I woke up on Saturday feeling very odd and disconnected, and a bit wired. There was a lot to do, The Pie had a Beaver event to get to, The Boy was already at Scout camp and I wanted to get the rest of the slate put down in the front garden. I had a bath, did some pottering, we went to the shops, went to the camp site (lots of walking across uneven fields), packed The Pie off to a sleepover and killed time. It was a really odd day, and I just ‘knew’ something would happen soon.
I settled down to watch Doctor Who with the Rock God and a huge bowl of ice cream, and then laughed my way through X-Factor with the virtual company of the fabulously sharp and screamingly funny MN X-Factor thread members. Just as the program drew to a close, I felt a pop and a gush, and my waters broke.
Unfortunately for our best laid home birth plans, my waters were green, which meant meconium, which meant we had to go in to hospital.
So we grabbed our hospital bag and set off, thinking how serendipitous it was that both the Chums were sleeping elsewhere already, we actually couldn’t have planned it better.
We arrived at the hospital and met our first midwife, Helen, who happens to also be the nurse at my doctors surgery, so a familiar face. She made us feel very comfortable and confident, apologised that we weren’t going to be at home but assured us that we could still have most of the things we wanted from our birth plan. She did explain that we wouldn’t be able to have a delayed cord clamping as the baby would need to be seen by a paediatrician straight away, but that we could still have a natural third stage, and RG could still do the cord cutting. I had only had one measly contraction and we had to get things going so I was given a pessary, which worked almost straight away.
Even though we were attached to monitors, I was able to move about a bit, and they let us have a bit of time off the trace so I could walk about, stretch my legs and bounce on the ball. While the contractions were still building, the Rock God and I did a crossword together and chatted nonsense with Helen. I avoided any gas and air for ages as I wanted to cope on my own for as long as I could (I had the idea in my head that the longer I could go without it the more effective it would be), so I was just breathing through the contractions and trying to be all earth-mothery and calm (ha!).
According to my notes, labour started at 2am (although I’d been having contractions for a good long while before that), and next few hours are a bit of a blur. I was on my side for a while, curled up in the Rock God’s arms, sucking on the gas and air and sobbing, he says this was for about an hour and was the worst bit for me. During this bit, Helen’s shift ended and I remember her kissing me goodbye and wishing us all the best. She handed us over to Maddie and Becky’s very capable hands.
At this point or soon after, they suggested I get on my knees and lean over the upright back of the bed, and the rest of the labour was in that position. RG held on to the G&A for me and I dozed off between contractions, I wasn’t particularly aware of my surroundings by this point, but I do remember poor RG falling asleep standing up, clattering against the equipment. The MWs got him a cup of tea then, apparently, but I dont’ remember him leaving my side at all.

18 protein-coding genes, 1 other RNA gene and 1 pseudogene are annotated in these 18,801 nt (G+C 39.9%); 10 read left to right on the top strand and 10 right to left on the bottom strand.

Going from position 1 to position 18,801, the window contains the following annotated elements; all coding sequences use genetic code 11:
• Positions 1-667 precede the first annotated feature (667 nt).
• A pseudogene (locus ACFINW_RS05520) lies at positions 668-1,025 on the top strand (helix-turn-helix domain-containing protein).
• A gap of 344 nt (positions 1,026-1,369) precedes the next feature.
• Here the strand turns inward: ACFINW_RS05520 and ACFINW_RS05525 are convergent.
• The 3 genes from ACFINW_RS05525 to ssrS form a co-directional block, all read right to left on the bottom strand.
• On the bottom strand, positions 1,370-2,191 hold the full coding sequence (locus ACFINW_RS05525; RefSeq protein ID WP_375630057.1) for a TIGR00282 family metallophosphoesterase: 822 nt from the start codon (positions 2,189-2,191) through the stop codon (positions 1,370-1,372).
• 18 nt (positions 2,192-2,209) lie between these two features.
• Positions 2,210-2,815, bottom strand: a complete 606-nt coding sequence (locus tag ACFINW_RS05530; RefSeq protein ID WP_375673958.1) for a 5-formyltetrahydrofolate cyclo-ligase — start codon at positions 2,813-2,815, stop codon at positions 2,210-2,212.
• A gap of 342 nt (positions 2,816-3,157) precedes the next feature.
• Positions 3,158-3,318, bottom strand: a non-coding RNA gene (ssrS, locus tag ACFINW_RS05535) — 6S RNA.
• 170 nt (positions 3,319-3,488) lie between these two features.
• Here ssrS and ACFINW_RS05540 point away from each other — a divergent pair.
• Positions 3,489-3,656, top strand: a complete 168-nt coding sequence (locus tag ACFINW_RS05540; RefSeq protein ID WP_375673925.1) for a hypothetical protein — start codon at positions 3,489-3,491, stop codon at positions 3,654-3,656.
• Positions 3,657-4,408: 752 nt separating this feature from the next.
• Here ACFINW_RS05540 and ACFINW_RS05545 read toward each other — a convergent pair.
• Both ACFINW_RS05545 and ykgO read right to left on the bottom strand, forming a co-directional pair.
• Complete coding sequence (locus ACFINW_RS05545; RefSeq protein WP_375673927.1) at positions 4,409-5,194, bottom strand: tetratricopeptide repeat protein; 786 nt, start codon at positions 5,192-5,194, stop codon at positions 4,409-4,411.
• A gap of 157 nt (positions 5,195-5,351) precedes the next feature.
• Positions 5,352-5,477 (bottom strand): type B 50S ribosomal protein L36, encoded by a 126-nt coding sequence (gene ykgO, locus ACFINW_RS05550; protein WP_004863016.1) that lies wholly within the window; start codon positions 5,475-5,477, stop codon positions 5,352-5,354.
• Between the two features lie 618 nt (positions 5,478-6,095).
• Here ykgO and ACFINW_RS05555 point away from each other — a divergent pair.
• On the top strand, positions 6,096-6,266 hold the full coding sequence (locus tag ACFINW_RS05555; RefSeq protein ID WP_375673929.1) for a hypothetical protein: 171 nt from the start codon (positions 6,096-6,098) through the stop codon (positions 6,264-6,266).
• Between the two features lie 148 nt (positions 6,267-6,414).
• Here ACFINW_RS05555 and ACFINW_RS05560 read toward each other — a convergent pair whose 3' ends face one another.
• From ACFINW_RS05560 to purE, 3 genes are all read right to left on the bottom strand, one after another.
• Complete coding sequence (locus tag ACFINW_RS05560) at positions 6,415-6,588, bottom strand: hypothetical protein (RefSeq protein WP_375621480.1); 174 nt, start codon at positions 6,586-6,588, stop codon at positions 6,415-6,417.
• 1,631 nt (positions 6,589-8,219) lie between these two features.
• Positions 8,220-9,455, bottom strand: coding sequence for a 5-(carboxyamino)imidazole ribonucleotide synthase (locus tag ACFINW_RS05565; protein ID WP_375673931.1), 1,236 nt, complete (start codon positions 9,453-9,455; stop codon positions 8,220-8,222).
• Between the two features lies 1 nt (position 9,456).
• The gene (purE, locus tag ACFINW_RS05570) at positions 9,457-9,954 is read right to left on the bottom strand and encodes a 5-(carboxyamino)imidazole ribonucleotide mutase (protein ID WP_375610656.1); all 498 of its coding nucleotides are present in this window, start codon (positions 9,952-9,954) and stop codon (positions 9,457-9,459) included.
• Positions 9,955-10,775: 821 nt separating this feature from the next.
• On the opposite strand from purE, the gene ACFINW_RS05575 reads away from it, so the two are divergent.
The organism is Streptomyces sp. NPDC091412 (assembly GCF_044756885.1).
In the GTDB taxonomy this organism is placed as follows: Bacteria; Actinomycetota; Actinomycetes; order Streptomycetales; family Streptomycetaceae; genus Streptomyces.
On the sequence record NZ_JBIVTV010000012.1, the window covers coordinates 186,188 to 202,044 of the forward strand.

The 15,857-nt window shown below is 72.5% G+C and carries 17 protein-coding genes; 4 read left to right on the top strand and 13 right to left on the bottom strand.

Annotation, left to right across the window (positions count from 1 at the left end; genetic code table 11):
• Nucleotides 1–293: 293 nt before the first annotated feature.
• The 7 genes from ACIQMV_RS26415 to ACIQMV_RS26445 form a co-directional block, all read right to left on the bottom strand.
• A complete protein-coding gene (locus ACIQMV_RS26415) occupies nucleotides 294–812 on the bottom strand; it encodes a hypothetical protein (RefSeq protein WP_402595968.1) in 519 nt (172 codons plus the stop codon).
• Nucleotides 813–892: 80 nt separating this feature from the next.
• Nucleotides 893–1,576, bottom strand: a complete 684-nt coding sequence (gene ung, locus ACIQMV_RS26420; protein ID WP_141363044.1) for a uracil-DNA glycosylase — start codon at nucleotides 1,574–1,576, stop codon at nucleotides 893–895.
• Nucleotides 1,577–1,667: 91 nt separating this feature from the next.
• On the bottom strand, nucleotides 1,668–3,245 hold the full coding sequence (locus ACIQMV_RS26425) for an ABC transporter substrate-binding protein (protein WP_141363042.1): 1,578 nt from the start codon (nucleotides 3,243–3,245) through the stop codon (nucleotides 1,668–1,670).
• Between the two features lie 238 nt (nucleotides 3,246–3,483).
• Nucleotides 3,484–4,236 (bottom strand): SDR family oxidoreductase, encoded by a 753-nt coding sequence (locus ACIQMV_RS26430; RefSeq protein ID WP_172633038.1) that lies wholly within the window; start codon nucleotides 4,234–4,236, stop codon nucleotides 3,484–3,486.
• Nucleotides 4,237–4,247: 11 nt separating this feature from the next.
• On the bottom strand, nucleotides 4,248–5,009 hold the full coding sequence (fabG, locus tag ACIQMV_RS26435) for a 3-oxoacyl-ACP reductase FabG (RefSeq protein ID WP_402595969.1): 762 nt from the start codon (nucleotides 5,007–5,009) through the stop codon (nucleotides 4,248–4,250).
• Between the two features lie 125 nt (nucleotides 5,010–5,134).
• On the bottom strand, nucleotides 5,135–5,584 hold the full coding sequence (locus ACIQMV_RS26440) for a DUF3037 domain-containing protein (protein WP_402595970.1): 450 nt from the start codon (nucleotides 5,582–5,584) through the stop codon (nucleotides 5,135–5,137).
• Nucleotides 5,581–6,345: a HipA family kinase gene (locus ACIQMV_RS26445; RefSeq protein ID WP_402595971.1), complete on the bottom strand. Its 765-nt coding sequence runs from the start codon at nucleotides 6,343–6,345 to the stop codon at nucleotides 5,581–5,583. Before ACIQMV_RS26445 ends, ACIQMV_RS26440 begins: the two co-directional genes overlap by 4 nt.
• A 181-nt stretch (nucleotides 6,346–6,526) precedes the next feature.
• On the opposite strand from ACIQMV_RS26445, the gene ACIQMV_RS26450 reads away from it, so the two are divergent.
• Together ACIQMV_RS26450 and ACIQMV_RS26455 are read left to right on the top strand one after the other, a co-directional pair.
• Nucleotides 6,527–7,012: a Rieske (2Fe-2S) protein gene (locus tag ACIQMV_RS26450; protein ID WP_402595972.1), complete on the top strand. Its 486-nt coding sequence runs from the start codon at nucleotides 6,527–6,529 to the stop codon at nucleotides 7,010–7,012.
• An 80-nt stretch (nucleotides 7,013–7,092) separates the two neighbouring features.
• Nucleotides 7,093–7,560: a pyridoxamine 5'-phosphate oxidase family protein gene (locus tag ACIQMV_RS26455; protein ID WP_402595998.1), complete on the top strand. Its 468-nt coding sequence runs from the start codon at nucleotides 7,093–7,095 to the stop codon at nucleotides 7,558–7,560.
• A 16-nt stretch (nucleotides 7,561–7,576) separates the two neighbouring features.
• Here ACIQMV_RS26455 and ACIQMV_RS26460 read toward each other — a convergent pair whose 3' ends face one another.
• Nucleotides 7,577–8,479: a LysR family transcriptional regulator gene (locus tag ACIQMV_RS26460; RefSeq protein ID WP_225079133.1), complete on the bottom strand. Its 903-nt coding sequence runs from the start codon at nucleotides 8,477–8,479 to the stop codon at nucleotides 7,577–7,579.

Things carried on for a while (it was six hours, apparently, for the first stage), and then I had one almighty contraction and push and it felt like the entire universe was breaking apart. I think I screamed (I remember vividly picturing a chimpanzee, I think that was me making a monkey noise) and the baby was born all at once. Head, shoulders and body, all at the same time.
The Rock God cut his cord, and they whisked him off to check him over before handing him to me, and he snuffled around for a while before latching on like a pro. While he fed, the MWs were busy trying to deliver my placenta, and I was vaguely aware that it wasnt’ going entirely to plan. There was a most disconcerting popping sensation and I passed some clots, and there was a sudden flurry of activity. I had an injection in my thigh, and they told me that not all of the placenta had come away and I had passed a bit too much blood. A doctor came in, and there was another injection and a bit of jiggery pokery and some tugging, and then The Biggest Placenta In The World™ came out and I think somebody cheered (maybe me?). So that was all very exciting. And a jolly good job we were in the hospital, I think, or it would have been a dramatic rush in an ambulance which would have rather spoilt the whole calm effect. As it was I wasn’t really aware of any drama at the time, we were so well looked after, all the MWs and Doctors were so gentle and affable and cheery that the mood in the room was very bouyant and upbeat (that may have been the gas and air, mind you).
They then put a catheter in (this appeals to my very basic lazy nature, I have to say. If I had a catheter in real life I could literally stay in bed all day, how cool would that be? Obviously carting around a huge bag of piss is less fun, but hey ho) and I had the nicest bath I’ve ever had while the Rock God dressed the baby, and then we were moved on to the ward. They kept us in for twenty four hours because both baby and me needed monitoring, and I had to have two lots of blood taken to see if I needed a transfusion (I didn’t), so that was a bit boring, but we did have lots of visitors and I managed to sleep for six hours on Sunday night, all snuggled up in bed with my very beautiful and amazing and much awaited new baby boy.